Variation in returns
Studies therefore suggest large individual wage benefits to undertaking and completing an apprenticeship, irrespective of which data set, methodology and time period are studied. It is such results that have been used to justify the extension of the apprenticeship programme. However, it must be noted that these results do not mean that all apprenticeships have high payoffs to the individuals and to the exchequer. We must recognise that these figures are averages, and that there will be variation around these averages. Further analysis has investigated the characteristics of apprenticeships that are associated with high and low returns. The framework area of an apprenticeship has been shown by a number of the studies mentioned above to be strongly associated with the estimated wage premium. Construction and engineering apprenticeships have consistently been shown to have higher wage premia, though their relative strength is slightly lower in a full cost-benefit analysis, once the higher cost of provision of such apprenticeships is also taken into account. At the other end, apprenticeships in the areas of retail, hospitality and tourism are often observed to yield small and insignificant returns. In addition, though not studied specifically with respect to apprenticeships, previous studies such as Bibby et al. (2014) show higher returns to vocational qualifications at all levels when they consider 18-24 year olds than for 25+ year olds. It is therefore of some concern that the big increase in apprenticeship numbers since 2010 is for the 25+ age group, with a smaller increase for the 19-24 age group, and no increase at all for the 16-18 year old age group (see Figure 1). Similarly, data by sector subject area show that the areas seeing the largest increases in apprenticeship numbers over the previous decade have been retail and caring, together with business administration. Engineering apprenticeship numbers have seen a much smaller increase, while numbers in construction are falling. We therefore cannot assume that the average wage returns observed in earlier periods, as described above, will be earned by many of the additional apprenticeships that have been observed in the recent growth period.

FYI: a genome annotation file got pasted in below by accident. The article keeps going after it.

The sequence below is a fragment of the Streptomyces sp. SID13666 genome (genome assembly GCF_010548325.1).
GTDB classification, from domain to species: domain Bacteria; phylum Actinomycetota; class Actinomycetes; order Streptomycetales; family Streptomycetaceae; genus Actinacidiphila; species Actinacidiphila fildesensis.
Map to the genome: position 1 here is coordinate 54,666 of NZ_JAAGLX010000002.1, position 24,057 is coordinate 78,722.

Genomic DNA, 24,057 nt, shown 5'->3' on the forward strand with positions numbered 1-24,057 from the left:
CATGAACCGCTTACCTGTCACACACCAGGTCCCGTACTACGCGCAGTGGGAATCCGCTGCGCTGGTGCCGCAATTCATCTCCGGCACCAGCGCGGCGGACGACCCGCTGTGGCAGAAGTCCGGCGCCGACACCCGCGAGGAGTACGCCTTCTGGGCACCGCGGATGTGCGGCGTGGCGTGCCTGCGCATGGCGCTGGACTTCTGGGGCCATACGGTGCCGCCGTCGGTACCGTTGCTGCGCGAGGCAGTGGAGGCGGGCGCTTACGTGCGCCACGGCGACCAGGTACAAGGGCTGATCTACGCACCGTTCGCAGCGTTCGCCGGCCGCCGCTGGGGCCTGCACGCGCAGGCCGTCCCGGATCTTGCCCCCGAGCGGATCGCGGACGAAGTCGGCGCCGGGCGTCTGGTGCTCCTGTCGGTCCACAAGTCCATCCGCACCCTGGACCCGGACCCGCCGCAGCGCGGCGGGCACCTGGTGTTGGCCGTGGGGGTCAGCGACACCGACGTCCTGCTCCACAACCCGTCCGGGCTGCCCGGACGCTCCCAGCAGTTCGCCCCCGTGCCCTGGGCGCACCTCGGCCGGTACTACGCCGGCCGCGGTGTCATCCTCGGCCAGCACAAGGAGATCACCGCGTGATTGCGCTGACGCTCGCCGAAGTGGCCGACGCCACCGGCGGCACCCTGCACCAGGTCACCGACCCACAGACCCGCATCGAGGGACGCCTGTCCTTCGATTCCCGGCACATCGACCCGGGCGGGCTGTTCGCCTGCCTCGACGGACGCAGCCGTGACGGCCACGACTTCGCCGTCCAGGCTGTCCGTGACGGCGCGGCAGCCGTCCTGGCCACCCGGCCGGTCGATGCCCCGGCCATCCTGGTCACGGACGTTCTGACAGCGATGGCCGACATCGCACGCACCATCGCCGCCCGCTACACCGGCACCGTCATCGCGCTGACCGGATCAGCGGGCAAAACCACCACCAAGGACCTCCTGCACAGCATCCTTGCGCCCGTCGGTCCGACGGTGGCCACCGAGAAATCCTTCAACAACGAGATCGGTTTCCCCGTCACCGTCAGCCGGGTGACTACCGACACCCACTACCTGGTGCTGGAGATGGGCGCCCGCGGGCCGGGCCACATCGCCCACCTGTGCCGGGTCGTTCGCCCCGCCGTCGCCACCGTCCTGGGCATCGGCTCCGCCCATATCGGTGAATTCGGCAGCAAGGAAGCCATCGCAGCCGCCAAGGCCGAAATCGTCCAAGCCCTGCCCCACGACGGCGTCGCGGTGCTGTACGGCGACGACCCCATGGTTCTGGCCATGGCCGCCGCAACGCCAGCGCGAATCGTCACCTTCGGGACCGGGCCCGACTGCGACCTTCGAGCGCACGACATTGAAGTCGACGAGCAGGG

Therefore, while the benefits to apprenticeships are, on average, very pleasing, reflecting the value of the training received, and the growth in apprenticeship numbers is also a good sign, it is important that apprenticeship quality is maintained or even enhanced, that attention should be prioritised where value is greatest, and that in the efforts to increase apprenticeship numbers, the brand is not diluted by classifying ongoing training, specifically of older workers who are already employees, as apprenticeships. Apprenticeships must remain an intensive training experience, of significant duration, and providing the apprentice with a new set of skills with which to practise in their chosen profession, and not become just a validation of existing skills.
Figure 1: Apprenticeship numbers over time by age
Source: SFA, Statistical First Release SFA/SFR29